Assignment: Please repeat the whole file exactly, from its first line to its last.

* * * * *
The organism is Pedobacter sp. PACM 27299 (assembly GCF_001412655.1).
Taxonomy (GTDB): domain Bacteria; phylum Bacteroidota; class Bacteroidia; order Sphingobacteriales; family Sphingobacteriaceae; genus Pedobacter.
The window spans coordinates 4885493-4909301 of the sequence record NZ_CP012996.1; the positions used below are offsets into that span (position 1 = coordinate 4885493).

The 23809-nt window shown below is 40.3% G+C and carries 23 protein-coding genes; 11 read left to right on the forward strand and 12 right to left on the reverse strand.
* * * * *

The organism is Pedobacter sp. PACM 27299 (assembly GCF_001412655.1).
Taxonomy (GTDB): domain Bacteria; phylum Bacteroidota; class Bacteroidia; order Sphingobacteriales; family Sphingobacteriaceae; genus Pedobacter.
The window spans coordinates 4885493-4909301 of the sequence record NZ_CP012996.1; the positions used below are offsets into that span (position 1 = coordinate 4885493).

The 23809-nt window shown below is 40.3% G+C and carries 23 protein-coding genes; 11 read left to right on the forward strand and 12 right to left on the reverse strand.